New study: Ancient Arctic sharks tolerated brackish water 50 million years ago
University Of Colorado At Boulder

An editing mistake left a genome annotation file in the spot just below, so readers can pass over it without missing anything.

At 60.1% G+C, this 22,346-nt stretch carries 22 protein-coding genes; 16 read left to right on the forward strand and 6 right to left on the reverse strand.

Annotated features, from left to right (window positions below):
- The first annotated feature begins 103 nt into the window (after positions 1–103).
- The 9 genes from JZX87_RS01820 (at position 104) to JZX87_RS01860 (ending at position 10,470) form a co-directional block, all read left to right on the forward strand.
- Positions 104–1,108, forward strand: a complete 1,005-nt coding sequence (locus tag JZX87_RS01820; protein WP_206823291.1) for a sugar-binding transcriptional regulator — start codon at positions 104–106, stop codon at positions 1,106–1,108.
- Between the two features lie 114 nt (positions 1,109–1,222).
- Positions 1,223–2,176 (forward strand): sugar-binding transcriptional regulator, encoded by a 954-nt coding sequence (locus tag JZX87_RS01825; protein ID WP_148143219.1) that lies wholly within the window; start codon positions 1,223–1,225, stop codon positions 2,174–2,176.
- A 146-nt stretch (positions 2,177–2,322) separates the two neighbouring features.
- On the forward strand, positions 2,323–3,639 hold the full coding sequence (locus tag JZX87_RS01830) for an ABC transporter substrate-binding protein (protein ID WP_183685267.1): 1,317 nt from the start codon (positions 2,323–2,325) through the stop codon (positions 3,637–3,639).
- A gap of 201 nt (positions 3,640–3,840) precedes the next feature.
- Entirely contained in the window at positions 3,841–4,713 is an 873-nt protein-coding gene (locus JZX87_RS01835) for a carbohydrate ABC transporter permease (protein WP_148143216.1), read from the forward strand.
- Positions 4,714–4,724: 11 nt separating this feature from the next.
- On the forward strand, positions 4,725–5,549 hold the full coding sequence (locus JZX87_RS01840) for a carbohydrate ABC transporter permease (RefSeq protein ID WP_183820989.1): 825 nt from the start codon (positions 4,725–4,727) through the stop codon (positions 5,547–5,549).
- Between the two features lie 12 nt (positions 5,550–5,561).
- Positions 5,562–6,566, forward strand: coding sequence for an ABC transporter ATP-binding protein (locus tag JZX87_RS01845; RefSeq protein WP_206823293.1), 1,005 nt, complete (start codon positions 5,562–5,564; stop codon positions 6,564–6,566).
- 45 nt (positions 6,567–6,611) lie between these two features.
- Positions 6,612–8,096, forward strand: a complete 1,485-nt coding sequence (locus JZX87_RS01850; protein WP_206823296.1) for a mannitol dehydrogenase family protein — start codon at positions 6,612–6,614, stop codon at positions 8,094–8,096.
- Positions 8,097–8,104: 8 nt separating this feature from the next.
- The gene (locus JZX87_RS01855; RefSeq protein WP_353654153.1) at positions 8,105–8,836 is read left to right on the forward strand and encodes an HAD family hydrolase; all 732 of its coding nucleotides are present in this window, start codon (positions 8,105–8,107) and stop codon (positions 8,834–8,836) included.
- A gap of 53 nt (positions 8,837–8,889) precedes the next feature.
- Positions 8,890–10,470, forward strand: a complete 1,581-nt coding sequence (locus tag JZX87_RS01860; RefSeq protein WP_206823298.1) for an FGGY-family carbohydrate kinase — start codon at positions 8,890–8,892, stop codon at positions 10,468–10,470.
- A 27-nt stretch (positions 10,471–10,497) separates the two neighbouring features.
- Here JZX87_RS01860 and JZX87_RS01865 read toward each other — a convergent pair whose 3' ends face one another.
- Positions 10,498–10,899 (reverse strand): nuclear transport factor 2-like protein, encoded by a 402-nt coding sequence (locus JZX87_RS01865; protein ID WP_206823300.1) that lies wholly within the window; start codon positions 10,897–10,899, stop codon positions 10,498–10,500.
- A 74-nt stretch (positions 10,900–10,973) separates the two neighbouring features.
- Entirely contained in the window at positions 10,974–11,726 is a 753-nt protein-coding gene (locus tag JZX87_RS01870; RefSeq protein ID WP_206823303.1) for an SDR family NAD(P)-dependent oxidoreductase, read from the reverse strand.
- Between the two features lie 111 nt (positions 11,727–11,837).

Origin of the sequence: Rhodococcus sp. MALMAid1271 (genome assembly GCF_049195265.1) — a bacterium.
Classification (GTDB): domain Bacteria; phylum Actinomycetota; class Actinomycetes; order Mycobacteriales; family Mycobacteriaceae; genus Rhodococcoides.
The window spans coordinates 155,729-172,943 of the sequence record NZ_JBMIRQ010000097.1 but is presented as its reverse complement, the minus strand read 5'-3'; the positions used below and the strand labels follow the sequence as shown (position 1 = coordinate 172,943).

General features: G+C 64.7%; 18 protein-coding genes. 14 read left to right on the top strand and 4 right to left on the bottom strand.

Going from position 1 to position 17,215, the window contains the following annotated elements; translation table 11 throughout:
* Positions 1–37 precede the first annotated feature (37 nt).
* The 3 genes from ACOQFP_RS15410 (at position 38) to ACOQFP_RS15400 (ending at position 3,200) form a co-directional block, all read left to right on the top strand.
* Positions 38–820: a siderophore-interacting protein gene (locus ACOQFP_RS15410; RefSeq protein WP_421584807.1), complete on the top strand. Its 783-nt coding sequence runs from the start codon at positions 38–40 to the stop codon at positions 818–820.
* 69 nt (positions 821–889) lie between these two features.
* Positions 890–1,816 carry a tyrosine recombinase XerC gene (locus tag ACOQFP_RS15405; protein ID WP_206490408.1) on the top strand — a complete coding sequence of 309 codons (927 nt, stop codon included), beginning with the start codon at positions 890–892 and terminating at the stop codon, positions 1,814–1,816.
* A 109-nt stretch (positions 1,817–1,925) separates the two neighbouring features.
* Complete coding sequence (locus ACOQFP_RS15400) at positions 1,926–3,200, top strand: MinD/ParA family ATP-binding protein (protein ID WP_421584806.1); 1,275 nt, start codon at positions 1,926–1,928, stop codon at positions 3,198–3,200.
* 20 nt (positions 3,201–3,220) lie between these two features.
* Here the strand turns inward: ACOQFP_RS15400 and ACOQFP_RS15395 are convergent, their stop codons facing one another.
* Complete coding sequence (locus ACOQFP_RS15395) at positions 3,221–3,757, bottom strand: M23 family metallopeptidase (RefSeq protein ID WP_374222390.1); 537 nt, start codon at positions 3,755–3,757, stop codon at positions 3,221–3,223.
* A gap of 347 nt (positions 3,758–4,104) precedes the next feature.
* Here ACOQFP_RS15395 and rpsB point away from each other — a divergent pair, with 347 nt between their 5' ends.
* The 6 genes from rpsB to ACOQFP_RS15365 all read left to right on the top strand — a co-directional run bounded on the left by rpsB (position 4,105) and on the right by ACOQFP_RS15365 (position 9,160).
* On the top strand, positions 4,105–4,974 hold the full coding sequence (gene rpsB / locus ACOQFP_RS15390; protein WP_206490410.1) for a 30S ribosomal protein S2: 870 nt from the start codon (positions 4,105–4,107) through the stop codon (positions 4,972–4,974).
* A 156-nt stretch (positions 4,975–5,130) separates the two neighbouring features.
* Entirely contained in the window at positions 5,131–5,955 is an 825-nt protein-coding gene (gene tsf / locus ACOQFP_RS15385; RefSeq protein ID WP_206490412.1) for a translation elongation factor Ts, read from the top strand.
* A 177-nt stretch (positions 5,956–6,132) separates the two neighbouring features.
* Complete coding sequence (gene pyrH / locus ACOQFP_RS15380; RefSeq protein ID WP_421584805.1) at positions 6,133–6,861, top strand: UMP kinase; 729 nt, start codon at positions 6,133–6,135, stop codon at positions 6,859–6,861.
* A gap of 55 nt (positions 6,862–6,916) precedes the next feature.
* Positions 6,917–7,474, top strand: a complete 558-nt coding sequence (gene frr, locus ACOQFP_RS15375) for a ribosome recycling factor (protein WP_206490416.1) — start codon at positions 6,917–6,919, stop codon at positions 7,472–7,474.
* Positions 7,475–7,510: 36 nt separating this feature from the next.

Oxygen isotopes in the teeth indicated sharks living in the Eocene Arctic Ocean roughly 50 million years ago were tolerant of brackish water, unlike their shark relatives living today. The study indicates the Eocene Arctic sand tiger shark, a member of the lamniform group of sharks that includes today’s great white, thresher and mako sharks, was thriving in the brackish water of the western Arctic Ocean back then. The ancient sand tiger sharks that lived in the Arctic during the Eocene were very different than sand tiger sharks living in the Atlantic Ocean today. The new findings on Arctic Ocean salinity conditions in the Eocene were calculated in part by comparing ratios of oxygen isotopes locked in ancient shark teeth found in sediments on Banks Island in the Arctic Circle and incorporating the data into a salinity model. Oxygen isotopes in ancient bones and teeth reflect the water animals are living in or drinking, said Kim, a former postdoctoral researcher at the University of Wyoming.